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Hastings Country Park with bluebells

Hastings Country Park - Points of Interest

The marked paths of this extraordinary part of the park pass through thickly wooded hillsides until they emerge into a bracken and gorse-covered stretch that leads to what was once called 'Lovers' Seat'.

This romantic spot draws its name from a true 18th century love story. There was once a seat which was used as the trysting place for the two lovers Elizabeth Boys of Hawkhurst and Charles Lamb, a naval captain of Rye. The couple's parents disapproved of the liaison and eventually it ended in a runaway marriage at St Clement's Danes Church in the Strand, London.

Legend says that a couple engaged at Lovers' Seat would have a happily married life. Unfortunately the seat is no longer there as it fell victim to the ravages of the elements when a great slice of the cliff fell away during the 1970s!

Even so the views from the remaining cliffs are still amongst the most breathtaking in the world. The artist William Holman Hunt captured the scene on canvas in 1852 in his famous work Our English Coasts (Strayed Sheep).

Warren Glen

Historically important site, farmed by Stone Age man and used as a free rabbit warren in 1254 and 1317 (hence the name!).

North's Seat

Approached by footpath from the picnic area on the Fairlight Road, North's Seat is two miles from the sea and is the highest point in the town, standing 575 feet above sea level. There was once a windmill on this spot which was destroyed by fire in 1872 and later a look-out platform erected by Frederick North, former Mayor of Hastings and local MP, which brought the height up to 600 feet.

Although the platform no longer exists, the views from this spot are extensive and you can see for more than 60 miles across the Downs and Weald in the westerly direction. On a clear day, you can even see the coast of France with the naked eye!

The Firehills

This remarkable area of Heathland is close to the Coastguard station. There are two theories about the origin of its name. One says the hills were named by seafarers who could see their blaze of colour as their ships passed by in the Channel. The other that it derives from the time when the hills were burnt for local warning signals.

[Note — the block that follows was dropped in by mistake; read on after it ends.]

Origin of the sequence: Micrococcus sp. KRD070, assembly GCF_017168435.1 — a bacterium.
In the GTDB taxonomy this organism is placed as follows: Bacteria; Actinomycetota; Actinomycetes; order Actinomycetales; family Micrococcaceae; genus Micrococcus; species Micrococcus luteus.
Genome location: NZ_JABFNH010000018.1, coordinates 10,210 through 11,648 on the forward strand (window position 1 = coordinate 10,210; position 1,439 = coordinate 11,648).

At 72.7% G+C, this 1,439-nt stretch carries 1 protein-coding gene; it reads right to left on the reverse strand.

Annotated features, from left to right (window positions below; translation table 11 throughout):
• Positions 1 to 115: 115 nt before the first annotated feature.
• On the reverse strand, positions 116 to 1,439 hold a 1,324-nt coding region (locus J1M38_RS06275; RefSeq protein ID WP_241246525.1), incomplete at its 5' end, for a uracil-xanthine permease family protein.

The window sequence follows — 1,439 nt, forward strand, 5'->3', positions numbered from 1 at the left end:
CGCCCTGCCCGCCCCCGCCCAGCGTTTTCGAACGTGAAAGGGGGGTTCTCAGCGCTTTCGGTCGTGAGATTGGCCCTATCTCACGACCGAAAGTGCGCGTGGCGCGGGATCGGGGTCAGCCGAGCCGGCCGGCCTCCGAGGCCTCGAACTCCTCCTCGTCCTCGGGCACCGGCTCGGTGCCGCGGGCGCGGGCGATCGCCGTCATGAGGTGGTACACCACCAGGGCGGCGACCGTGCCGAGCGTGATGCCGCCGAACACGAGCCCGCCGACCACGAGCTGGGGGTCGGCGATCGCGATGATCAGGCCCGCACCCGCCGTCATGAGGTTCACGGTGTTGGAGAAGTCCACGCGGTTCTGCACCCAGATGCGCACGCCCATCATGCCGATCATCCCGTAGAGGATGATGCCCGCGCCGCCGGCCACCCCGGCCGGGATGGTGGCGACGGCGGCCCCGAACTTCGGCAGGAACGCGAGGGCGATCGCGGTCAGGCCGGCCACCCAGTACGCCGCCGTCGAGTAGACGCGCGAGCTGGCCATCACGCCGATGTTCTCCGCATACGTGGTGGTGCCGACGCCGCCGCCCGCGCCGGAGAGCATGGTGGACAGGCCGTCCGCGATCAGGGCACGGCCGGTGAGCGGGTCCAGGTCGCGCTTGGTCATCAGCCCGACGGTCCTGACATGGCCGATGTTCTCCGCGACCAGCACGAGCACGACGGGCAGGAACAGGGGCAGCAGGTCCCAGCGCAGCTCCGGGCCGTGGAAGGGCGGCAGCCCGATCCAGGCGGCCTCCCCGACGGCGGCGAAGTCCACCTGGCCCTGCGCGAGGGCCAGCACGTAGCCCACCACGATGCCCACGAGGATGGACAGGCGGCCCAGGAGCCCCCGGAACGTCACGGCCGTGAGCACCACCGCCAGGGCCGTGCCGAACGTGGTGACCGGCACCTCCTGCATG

The magnificent cliff sections in the park reveal some of the oldest rocks in South East England which are rich in fossilised plants and animals. The sands and clays of the cliffs are prone to rapid erosion from landsliding and inundation by the sea so please take care if you venture down to the beach.

Ecclesbourne Glen

This heavily wooded valley has many rare ferns and mosses and was the landing place and entrance to the Iron Age Hill Fort. A Coastguard Watchtower was built here in 1819 but its modern equivalent is now located on the Firehills.


Places to See

Hastings Museum and Art Gallery

Hastings Museum and Art Gallery

Visit Hastings’ family-friendly and diverse Museum and Art Gallery for an exploration of art, heritage and history from around the world. The...

Hastings Adventure and Crazy Golf

Hastings Adventure and Crazy Golf

With three, 18 hole courses, Hastings Adventure Golf is the UK centre for miniature golf and the home of the annual World Crazy Golf Championships. ...


Sedlescombe Golf Club

The parkland golf course measures 6269 yards and with a variety of obstacles including ponds and deep fairway bunkers, challenging for all abilities....

Clambers Play Centre

Clambers Play Centre

One of the best and largest Children’s Play Centres in the UK with extensive indoor and outdoor areas. For children up to 12 years and a separate...


Things To Do


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